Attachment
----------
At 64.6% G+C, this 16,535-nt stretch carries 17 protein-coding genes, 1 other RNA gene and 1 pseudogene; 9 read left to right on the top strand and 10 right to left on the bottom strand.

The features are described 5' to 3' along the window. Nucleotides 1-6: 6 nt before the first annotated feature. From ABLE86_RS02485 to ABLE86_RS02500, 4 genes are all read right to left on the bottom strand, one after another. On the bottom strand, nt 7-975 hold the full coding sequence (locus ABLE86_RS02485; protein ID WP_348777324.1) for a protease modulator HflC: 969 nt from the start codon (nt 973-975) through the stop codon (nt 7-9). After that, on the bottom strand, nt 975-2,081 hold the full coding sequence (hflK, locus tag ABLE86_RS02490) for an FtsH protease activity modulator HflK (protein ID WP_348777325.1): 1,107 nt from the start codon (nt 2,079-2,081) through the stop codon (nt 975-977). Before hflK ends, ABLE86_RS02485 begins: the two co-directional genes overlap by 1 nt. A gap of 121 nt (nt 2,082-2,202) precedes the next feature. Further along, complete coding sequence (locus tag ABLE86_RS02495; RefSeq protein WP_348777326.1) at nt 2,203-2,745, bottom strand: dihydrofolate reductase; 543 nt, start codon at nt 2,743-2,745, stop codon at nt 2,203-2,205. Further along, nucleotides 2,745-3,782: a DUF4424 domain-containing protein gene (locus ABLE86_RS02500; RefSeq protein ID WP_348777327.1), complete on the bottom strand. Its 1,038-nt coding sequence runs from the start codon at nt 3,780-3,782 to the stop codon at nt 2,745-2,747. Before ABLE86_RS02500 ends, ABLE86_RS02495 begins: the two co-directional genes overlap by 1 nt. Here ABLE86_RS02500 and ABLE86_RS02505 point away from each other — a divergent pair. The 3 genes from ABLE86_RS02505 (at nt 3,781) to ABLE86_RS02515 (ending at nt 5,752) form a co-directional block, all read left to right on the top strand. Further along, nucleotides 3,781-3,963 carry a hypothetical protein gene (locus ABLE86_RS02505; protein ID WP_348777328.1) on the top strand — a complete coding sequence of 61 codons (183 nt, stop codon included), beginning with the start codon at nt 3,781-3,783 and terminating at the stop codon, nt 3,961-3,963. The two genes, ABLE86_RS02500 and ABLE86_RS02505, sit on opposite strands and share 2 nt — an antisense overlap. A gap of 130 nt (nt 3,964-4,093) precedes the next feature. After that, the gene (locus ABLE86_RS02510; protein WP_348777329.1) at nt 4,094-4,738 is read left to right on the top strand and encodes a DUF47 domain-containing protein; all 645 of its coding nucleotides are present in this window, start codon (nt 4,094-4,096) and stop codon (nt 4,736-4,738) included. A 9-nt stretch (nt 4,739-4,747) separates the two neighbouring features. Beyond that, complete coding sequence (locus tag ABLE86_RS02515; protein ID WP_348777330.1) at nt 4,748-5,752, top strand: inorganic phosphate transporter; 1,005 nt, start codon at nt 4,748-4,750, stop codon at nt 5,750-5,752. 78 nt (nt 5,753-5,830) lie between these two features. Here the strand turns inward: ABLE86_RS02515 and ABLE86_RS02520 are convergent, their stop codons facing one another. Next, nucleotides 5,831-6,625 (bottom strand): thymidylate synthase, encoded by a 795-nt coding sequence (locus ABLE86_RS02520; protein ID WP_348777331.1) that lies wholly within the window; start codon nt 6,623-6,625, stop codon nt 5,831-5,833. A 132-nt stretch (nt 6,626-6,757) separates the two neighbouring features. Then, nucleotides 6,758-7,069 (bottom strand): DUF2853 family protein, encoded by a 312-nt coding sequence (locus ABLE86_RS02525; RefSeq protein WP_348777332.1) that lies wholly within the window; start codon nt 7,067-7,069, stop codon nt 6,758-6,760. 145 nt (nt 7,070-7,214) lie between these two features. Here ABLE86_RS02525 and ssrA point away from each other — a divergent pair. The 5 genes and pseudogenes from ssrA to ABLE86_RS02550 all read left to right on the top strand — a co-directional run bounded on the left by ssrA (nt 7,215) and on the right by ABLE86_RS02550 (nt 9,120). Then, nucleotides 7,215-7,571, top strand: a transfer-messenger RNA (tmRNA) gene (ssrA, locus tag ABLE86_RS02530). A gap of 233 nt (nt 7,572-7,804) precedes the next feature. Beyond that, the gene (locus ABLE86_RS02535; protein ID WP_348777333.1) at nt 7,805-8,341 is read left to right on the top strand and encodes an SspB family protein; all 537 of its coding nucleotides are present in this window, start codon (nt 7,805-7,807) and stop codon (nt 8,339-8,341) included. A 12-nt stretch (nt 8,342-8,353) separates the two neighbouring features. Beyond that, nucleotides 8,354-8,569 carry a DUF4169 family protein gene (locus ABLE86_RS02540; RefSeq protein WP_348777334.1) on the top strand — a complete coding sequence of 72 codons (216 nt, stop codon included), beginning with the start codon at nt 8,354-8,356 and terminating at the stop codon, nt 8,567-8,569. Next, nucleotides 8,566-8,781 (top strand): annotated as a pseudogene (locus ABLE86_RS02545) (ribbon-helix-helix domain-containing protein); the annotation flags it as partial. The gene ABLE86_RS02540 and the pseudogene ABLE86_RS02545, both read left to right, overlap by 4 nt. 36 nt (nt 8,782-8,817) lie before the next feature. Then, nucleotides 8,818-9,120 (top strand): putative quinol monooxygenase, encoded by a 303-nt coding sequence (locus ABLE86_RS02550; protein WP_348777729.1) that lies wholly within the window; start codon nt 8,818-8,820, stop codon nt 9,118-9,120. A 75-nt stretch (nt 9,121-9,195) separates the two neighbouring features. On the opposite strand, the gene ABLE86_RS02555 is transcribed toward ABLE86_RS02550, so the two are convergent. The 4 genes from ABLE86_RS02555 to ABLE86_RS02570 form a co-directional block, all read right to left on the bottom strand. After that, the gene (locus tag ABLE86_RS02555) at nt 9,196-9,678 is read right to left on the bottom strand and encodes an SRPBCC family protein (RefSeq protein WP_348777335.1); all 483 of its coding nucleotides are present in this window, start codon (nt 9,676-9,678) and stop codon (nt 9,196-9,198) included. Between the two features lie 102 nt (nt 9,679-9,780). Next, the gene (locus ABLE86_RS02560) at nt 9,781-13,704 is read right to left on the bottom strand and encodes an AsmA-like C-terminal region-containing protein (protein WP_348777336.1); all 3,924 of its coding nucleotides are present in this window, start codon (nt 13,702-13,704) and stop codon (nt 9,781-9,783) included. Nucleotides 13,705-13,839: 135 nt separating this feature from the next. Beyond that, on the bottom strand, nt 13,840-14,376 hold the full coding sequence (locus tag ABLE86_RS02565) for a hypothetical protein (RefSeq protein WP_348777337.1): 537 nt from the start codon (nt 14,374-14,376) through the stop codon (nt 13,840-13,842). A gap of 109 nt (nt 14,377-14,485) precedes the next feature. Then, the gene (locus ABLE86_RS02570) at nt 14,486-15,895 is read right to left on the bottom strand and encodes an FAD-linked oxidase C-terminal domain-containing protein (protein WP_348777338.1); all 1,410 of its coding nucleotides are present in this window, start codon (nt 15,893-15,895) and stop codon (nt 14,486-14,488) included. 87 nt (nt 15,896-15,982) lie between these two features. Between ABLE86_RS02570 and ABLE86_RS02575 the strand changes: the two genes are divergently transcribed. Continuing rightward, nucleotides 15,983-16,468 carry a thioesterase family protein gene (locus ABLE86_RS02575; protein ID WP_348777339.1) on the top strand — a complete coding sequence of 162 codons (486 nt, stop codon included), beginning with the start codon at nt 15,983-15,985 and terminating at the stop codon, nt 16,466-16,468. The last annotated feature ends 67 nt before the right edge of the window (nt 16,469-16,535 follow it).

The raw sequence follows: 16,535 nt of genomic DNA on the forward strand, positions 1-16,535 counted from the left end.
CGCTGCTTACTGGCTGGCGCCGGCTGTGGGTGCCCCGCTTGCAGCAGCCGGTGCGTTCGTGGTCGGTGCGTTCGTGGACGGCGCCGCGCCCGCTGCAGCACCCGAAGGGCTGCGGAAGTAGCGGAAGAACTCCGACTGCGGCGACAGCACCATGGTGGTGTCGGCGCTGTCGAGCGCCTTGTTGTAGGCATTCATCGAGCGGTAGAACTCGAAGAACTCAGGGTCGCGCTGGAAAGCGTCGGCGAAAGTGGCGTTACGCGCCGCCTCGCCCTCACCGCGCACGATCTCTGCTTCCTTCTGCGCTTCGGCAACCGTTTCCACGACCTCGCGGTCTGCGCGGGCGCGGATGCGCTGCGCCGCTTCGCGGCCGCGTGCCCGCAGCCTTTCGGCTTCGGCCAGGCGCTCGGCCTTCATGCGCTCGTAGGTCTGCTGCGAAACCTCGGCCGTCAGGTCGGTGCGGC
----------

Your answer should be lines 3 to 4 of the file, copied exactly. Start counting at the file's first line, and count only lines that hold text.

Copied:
The raw sequence follows: 16,535 nt of genomic DNA on the forward strand, positions 1-16,535 counted from the left end.
CGCTGCTTACTGGCTGGCGCCGGCTGTGGGTGCCCCGCTTGCAGCAGCCGGTGCGTTCGTGGTCGGTGCGTTCGTGGACGGCGCCGCGCCCGCTGCAGCACCCGAAGGGCTGCGGAAGTAGCGGAAGAACTCCGACTGCGGCGACAGCACCATGGTGGTGTCGGCGCTGTCGAGCGCCTTGTTGTAGGCATTCATCGAGCGGTAGAACTCGAAGAACTCAGGGTCGCGCTGGAAAGCGTCGGCGAAAGTGGCGTTACGCGCCGCCTCGCCCTCACCGCGCACGATCTCTGCTTCCTTCTGCGCTTCGGCAACCGTTTCCACGACCTCGCGGTCTGCGCGGGCGCGGATGCGCTGCGCCGCTTCGCGGCCGCGTGCCCGCAGCCTTTCGGCTTCGGCCAGGCGCTCGGCCTTCATGCGCTCGTAGGTCTGCTGCGAAACCTCGGCCGTCAGGTCGGTGCGGC